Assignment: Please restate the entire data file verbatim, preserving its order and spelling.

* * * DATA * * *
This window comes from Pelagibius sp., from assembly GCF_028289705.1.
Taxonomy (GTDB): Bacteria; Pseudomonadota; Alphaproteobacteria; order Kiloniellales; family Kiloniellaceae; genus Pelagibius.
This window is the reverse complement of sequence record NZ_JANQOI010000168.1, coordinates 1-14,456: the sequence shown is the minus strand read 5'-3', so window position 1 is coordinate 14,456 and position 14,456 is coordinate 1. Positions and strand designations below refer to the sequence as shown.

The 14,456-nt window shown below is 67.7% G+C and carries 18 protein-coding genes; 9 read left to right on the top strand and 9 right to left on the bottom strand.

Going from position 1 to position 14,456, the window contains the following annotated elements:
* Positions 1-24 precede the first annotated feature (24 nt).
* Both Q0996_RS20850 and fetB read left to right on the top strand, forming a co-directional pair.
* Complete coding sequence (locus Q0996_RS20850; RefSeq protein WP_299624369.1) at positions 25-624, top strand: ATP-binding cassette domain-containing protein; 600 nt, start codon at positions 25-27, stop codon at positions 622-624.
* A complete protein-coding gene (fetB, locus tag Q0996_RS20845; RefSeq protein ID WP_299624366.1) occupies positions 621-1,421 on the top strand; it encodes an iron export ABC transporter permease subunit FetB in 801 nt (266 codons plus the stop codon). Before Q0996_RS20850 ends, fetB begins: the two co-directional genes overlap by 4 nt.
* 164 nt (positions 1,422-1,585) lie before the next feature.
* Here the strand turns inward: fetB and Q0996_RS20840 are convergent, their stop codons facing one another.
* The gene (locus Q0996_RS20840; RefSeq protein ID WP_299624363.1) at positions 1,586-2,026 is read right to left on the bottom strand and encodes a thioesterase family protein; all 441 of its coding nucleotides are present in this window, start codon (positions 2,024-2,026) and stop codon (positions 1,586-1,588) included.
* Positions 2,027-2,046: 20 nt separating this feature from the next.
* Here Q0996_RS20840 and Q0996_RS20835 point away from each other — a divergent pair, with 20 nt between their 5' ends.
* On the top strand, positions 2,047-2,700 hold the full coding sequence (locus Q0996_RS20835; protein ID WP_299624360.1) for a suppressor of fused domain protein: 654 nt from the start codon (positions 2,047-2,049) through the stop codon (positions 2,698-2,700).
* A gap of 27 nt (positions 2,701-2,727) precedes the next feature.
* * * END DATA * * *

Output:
This window comes from Pelagibius sp., from assembly GCF_028289705.1.
Taxonomy (GTDB): Bacteria; Pseudomonadota; Alphaproteobacteria; order Kiloniellales; family Kiloniellaceae; genus Pelagibius.
This window is the reverse complement of sequence record NZ_JANQOI010000168.1, coordinates 1-14,456: the sequence shown is the minus strand read 5'-3', so window position 1 is coordinate 14,456 and position 14,456 is coordinate 1. Positions and strand designations below refer to the sequence as shown.

The 14,456-nt window shown below is 67.7% G+C and carries 18 protein-coding genes; 9 read left to right on the top strand and 9 right to left on the bottom strand.

Going from position 1 to position 14,456, the window contains the following annotated elements:
* Positions 1-24 precede the first annotated feature (24 nt).
* Both Q0996_RS20850 and fetB read left to right on the top strand, forming a co-directional pair.
* Complete coding sequence (locus Q0996_RS20850; RefSeq protein WP_299624369.1) at positions 25-624, top strand: ATP-binding cassette domain-containing protein; 600 nt, start codon at positions 25-27, stop codon at positions 622-624.
* A complete protein-coding gene (fetB, locus tag Q0996_RS20845; RefSeq protein ID WP_299624366.1) occupies positions 621-1,421 on the top strand; it encodes an iron export ABC transporter permease subunit FetB in 801 nt (266 codons plus the stop codon). Before Q0996_RS20850 ends, fetB begins: the two co-directional genes overlap by 4 nt.
* 164 nt (positions 1,422-1,585) lie before the next feature.
* Here the strand turns inward: fetB and Q0996_RS20840 are convergent, their stop codons facing one another.
* The gene (locus Q0996_RS20840; RefSeq protein ID WP_299624363.1) at positions 1,586-2,026 is read right to left on the bottom strand and encodes a thioesterase family protein; all 441 of its coding nucleotides are present in this window, start codon (positions 2,024-2,026) and stop codon (positions 1,586-1,588) included.
* Positions 2,027-2,046: 20 nt separating this feature from the next.
* Here Q0996_RS20840 and Q0996_RS20835 point away from each other — a divergent pair, with 20 nt between their 5' ends.
* On the top strand, positions 2,047-2,700 hold the full coding sequence (locus Q0996_RS20835; protein ID WP_299624360.1) for a suppressor of fused domain protein: 654 nt from the start codon (positions 2,047-2,049) through the stop codon (positions 2,698-2,700).
* A gap of 27 nt (positions 2,701-2,727) precedes the next feature.